Apr 3, 2014 | 3 min read | Dave Patty
“What strikes you most about the United States after living in Eastern Europe for 20 years?”
A friend asked me this question yesterday as my wife, Connie, and I shared the vision of Josiah Venture in a church in Denver, Colorado. It didn’t take me long to formulate an answer.
I’m always impressed by the size and strength of the evangelical church in America. There are so many committed believers, such a large number of healthy churches, and such amazing resources and capacity. Serving in an area of the world with few believers, I am always deeply encouraged by the number of Americans actively engaged in evangelical churches. The church in the United States is stronger than you realize.
At the same time I am concerned about fruitfulness. In the parable of the soils, Jesus describes four types of people. Some are like the path, where the seed of the gospel does not penetrate and is quickly snatched away by Satan because their hearts are hard. Others are like rocky soil, where the seed is received with joy but is forced to grow in difficult conditions and soon withers because of a lack of roots. We often meet these two kinds of soils in the harsh conditions of Central and Eastern Europe.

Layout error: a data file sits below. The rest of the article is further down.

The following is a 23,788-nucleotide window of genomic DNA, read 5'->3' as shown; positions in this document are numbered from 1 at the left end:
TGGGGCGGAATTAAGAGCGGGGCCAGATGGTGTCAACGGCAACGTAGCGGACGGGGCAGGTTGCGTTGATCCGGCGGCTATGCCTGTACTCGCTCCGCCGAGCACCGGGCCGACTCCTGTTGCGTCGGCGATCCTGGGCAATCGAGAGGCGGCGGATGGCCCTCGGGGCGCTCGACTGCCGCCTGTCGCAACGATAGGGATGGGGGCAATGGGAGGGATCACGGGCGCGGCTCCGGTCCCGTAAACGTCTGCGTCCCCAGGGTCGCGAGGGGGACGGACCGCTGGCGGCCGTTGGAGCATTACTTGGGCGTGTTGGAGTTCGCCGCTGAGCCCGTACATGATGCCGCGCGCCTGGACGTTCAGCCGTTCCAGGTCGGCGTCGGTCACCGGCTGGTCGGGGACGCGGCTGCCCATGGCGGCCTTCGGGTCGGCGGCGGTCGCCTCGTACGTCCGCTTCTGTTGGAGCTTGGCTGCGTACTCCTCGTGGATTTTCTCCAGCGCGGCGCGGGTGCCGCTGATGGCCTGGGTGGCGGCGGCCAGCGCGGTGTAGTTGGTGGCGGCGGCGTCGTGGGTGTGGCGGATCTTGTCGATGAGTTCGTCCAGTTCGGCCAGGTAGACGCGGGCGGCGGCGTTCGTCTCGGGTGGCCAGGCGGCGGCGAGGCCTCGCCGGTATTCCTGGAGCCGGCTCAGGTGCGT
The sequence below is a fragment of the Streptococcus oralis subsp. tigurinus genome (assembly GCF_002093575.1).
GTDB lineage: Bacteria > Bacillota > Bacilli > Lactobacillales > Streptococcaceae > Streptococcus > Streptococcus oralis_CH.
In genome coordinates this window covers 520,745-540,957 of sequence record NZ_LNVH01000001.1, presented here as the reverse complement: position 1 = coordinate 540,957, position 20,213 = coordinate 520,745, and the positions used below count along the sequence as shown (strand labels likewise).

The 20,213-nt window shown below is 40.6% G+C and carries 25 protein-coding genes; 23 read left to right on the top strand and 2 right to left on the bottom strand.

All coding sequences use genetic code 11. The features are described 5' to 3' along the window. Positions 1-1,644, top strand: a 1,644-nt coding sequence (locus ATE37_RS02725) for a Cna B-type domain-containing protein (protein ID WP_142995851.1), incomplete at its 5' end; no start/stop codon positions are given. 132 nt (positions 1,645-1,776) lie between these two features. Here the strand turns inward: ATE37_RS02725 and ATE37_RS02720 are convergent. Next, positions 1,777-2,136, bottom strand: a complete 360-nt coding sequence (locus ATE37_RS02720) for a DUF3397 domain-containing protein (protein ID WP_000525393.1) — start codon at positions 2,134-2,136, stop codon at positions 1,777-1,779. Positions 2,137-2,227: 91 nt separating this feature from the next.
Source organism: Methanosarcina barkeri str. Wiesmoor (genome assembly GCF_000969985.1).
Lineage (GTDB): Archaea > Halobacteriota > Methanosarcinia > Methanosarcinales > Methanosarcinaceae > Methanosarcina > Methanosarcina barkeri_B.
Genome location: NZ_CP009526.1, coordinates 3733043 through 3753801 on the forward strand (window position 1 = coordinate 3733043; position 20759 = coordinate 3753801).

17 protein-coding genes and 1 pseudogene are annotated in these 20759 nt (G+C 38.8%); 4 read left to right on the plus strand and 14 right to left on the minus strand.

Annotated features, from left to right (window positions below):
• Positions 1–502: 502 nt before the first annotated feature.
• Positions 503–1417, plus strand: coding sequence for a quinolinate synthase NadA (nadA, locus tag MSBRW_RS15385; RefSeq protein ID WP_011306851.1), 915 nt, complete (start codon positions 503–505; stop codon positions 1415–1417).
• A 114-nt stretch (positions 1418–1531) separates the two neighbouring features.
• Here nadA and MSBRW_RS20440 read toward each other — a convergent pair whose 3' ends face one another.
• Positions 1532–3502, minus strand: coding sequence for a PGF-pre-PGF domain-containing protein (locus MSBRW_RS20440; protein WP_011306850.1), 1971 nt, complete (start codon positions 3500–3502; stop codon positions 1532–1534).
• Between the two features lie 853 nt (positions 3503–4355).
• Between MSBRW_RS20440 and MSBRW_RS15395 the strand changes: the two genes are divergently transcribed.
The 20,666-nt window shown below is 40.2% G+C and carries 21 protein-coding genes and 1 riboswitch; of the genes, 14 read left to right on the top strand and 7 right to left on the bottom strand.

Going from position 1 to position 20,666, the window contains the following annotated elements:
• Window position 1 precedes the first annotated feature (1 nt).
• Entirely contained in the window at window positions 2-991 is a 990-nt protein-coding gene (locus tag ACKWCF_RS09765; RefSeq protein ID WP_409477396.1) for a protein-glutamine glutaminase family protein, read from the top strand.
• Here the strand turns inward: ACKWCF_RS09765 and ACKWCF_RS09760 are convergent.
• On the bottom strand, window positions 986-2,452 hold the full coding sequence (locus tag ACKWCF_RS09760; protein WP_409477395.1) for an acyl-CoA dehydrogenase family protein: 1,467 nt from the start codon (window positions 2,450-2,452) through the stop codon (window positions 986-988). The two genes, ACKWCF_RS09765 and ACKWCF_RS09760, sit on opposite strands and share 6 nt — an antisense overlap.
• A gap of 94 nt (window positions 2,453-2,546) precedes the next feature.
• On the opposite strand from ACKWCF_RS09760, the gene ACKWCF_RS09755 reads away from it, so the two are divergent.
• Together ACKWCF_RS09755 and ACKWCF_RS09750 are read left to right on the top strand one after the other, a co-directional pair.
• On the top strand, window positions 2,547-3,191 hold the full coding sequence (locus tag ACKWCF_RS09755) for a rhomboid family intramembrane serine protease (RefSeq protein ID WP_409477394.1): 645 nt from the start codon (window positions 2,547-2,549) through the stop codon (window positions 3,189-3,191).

The third soil is weedy. Here the gospel grows, but an abundance of weeds chokes out the plant rendering it fruitless. In the lives of these believers there is an abundance of activity and programs, but in spite of all that green foliage there is little true life change. Luke tells us that the worries of this world and the deceitfulness of wealth and pleasure stifle fruit. Weedy soil is a particular challenge for the American church.
The key to increasing fruit in weedy soil is not in what you add but in what you remove. Clearing out the good but non-fruit producing activities from your life creates room for those things that truly bring life change. Digging up the weeds of worry, desire for things, and pursuit of pleasure gives space for the seeds of the gospel to fill the garden with fruit.
Now that Spring is here, let’s not forget to weed,